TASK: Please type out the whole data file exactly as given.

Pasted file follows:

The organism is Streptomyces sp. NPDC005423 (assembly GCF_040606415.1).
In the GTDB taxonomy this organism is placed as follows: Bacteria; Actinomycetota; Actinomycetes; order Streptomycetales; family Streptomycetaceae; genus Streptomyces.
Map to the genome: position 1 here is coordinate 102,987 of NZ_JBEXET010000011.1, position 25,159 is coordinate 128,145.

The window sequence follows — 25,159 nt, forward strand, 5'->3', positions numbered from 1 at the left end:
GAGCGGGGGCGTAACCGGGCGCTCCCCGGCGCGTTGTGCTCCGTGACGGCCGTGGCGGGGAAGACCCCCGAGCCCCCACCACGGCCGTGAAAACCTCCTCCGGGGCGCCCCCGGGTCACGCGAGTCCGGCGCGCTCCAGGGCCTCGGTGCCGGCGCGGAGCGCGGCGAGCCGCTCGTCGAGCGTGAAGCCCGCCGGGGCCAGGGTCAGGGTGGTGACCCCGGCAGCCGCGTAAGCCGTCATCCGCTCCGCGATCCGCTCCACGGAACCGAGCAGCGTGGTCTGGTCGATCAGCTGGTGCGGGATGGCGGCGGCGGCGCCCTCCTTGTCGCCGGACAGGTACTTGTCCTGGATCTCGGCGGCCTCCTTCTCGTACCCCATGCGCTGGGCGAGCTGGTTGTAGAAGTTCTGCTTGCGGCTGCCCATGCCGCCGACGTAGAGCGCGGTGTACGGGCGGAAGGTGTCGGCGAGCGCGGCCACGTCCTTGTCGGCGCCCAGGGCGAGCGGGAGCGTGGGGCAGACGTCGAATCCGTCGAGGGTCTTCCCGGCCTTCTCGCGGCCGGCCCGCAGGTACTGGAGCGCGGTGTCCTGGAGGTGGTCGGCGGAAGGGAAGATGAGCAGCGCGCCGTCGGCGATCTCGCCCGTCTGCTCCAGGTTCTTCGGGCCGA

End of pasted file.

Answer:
The organism is Streptomyces sp. NPDC005423 (assembly GCF_040606415.1).
In the GTDB taxonomy this organism is placed as follows: Bacteria; Actinomycetota; Actinomycetes; order Streptomycetales; family Streptomycetaceae; genus Streptomyces.
Map to the genome: position 1 here is coordinate 102,987 of NZ_JBEXET010000011.1, position 25,159 is coordinate 128,145.

The window sequence follows — 25,159 nt, forward strand, 5'->3', positions numbered from 1 at the left end:
GAGCGGGGGCGTAACCGGGCGCTCCCCGGCGCGTTGTGCTCCGTGACGGCCGTGGCGGGGAAGACCCCCGAGCCCCCACCACGGCCGTGAAAACCTCCTCCGGGGCGCCCCCGGGTCACGCGAGTCCGGCGCGCTCCAGGGCCTCGGTGCCGGCGCGGAGCGCGGCGAGCCGCTCGTCGAGCGTGAAGCCCGCCGGGGCCAGGGTCAGGGTGGTGACCCCGGCAGCCGCGTAAGCCGTCATCCGCTCCGCGATCCGCTCCACGGAACCGAGCAGCGTGGTCTGGTCGATCAGCTGGTGCGGGATGGCGGCGGCGGCGCCCTCCTTGTCGCCGGACAGGTACTTGTCCTGGATCTCGGCGGCCTCCTTCTCGTACCCCATGCGCTGGGCGAGCTGGTTGTAGAAGTTCTGCTTGCGGCTGCCCATGCCGCCGACGTAGAGCGCGGTGTACGGGCGGAAGGTGTCGGCGAGCGCGGCCACGTCCTTGTCGGCGCCCAGGGCGAGCGGGAGCGTGGGGCAGACGTCGAATCCGTCGAGGGTCTTCCCGGCCTTCTCGCGGCCGGCCCGCAGGTACTGGAGCGCGGTGTCCTGGAGGTGGTCGGCGGAAGGGAAGATGAGCAGCGCGCCGTCGGCGATCTCGCCCGTCTGCTCCAGGTTCTTCGGGCCGA